This paper explores the new alternative politics popularised by the Aam Aadmi Party (AAP) as an antidote to the conventional politics that plague Indian democracy. It locates this politics not in an already constituted framework like other caste-, community- and class-based political parties, but as a performative construct articulated through the symbols of the broom, the muf-fler and the Wagon R. Contrary to the understanding that AAP leaders are fully evolved com-mon men, it is proposed that their commonness was a product of these symbols. These repre-sentational devices are made to resonate among the people through a carefully orchestrated spectacle of de-elitisation. This process involves both disavowal of the elite Self and a kind of reverse mimicry of an irrational other. It is this strategy that successfully converts administra-tors, academics, lawyers, etc. into appearing as one of the common people. The paper argues that the characteristic features of the common man found among AAP leaders are not natural conditions but manifestations of what may be called self-othering.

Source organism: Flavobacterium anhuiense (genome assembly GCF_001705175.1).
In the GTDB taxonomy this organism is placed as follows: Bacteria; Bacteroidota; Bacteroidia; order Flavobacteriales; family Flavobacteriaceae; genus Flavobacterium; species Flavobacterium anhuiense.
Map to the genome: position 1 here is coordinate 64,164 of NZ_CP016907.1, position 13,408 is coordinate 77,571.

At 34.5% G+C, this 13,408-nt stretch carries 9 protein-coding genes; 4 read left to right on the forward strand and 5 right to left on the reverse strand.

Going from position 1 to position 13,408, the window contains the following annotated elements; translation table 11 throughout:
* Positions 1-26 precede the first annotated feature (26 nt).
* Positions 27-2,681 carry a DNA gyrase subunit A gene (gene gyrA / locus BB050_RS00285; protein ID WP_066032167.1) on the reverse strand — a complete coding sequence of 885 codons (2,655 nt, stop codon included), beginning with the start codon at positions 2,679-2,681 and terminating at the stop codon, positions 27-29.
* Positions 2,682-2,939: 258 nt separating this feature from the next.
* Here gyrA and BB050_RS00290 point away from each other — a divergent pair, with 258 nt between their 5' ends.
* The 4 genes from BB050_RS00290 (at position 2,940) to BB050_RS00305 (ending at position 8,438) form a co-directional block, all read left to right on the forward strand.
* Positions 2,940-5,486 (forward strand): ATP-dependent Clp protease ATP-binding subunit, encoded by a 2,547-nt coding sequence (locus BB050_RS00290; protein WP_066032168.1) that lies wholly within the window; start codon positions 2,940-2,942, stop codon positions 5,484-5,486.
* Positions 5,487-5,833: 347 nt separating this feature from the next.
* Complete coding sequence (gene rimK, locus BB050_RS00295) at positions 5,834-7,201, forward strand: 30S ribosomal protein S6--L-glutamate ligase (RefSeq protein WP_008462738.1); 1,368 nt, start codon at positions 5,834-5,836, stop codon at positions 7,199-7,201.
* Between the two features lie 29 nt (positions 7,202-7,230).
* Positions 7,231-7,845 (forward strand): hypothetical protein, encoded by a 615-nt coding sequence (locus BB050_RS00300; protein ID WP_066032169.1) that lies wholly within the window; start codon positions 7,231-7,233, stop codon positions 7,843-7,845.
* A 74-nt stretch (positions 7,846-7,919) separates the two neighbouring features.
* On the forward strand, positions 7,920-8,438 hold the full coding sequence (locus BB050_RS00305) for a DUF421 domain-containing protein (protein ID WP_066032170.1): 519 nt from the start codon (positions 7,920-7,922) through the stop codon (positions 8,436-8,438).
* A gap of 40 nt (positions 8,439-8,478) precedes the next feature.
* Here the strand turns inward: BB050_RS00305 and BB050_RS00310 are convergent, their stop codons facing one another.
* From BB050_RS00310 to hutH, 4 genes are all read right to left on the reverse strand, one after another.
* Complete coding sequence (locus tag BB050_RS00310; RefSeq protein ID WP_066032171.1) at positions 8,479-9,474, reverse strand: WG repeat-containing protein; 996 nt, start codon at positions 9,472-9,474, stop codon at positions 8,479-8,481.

Jyotirmaya Tripathy: The Broom, the Muffler and the Wagon R: Aam Aadmi Party and the Politics of De-elitisation, pp. 77-95
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